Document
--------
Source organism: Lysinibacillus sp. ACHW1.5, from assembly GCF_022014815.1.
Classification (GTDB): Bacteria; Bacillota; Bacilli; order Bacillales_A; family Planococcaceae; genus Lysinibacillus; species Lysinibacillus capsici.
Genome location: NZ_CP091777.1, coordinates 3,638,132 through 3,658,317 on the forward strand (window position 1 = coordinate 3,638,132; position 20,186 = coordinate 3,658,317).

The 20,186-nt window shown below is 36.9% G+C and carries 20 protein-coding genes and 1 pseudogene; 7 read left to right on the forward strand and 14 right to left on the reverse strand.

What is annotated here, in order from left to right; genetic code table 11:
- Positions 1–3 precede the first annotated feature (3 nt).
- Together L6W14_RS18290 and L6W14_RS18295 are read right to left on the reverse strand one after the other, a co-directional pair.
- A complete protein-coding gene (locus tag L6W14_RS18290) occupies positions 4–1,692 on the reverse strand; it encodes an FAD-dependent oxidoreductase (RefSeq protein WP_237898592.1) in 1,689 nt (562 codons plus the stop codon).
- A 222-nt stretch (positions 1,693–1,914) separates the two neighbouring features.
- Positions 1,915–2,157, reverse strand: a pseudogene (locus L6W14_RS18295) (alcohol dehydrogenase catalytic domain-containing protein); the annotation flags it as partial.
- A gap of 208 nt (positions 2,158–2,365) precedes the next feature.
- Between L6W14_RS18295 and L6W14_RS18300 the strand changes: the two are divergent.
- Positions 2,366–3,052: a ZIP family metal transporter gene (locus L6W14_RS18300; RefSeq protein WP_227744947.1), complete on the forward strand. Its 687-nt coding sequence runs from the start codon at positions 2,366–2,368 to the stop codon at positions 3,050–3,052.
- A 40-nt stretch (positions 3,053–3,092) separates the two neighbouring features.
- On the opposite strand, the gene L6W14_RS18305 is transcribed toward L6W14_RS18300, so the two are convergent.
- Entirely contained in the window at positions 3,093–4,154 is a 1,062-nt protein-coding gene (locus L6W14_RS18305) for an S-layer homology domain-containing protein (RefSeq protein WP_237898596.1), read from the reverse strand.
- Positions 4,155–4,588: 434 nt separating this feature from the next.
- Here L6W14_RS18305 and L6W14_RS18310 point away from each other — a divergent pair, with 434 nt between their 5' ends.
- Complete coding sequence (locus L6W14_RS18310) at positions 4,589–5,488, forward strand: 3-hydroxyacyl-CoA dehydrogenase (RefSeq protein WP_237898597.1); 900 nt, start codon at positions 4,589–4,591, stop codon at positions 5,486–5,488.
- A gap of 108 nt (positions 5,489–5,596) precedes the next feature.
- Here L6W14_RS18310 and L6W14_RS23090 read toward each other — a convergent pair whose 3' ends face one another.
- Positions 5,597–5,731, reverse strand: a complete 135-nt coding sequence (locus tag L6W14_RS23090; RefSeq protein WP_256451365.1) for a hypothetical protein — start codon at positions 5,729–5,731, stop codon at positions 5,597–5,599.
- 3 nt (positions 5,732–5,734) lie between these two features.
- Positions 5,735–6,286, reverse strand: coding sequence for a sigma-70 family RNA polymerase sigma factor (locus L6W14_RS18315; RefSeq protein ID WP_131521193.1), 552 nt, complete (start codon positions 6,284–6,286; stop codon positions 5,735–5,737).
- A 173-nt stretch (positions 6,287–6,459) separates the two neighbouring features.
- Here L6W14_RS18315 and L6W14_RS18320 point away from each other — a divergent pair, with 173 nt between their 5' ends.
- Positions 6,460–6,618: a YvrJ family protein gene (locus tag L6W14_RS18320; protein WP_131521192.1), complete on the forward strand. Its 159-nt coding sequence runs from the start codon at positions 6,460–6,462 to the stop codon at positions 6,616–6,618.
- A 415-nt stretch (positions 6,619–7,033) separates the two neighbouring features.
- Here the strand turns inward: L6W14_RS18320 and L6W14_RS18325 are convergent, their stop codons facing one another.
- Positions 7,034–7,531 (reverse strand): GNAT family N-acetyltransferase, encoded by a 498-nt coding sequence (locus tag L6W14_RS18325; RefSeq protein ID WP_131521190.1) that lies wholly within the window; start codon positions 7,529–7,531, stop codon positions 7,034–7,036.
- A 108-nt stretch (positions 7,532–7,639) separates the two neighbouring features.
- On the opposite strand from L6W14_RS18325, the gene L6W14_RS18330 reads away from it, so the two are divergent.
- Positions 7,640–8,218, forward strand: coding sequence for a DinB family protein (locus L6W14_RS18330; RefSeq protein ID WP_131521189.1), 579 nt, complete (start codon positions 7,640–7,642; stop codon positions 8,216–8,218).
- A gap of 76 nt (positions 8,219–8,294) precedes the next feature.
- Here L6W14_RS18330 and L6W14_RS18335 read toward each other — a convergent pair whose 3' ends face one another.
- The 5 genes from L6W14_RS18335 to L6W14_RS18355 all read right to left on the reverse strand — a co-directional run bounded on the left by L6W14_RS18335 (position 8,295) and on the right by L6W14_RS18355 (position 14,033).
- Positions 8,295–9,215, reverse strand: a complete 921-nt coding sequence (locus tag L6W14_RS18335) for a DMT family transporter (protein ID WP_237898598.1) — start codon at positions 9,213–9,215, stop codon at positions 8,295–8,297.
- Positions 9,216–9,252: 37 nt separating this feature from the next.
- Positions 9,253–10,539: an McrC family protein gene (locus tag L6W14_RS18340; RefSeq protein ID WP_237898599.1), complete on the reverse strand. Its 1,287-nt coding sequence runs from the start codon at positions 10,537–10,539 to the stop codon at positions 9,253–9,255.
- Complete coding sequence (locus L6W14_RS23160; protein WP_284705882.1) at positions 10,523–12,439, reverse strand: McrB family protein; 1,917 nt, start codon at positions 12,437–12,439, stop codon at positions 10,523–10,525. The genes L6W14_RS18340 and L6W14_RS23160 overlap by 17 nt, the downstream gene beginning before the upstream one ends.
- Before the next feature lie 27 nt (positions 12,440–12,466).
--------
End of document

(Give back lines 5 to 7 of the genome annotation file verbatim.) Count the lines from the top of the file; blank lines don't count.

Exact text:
What is annotated here, in order from left to right; genetic code table 11:
- Positions 1–3 precede the first annotated feature (3 nt).
- Together L6W14_RS18290 and L6W14_RS18295 are read right to left on the reverse strand one after the other, a co-directional pair.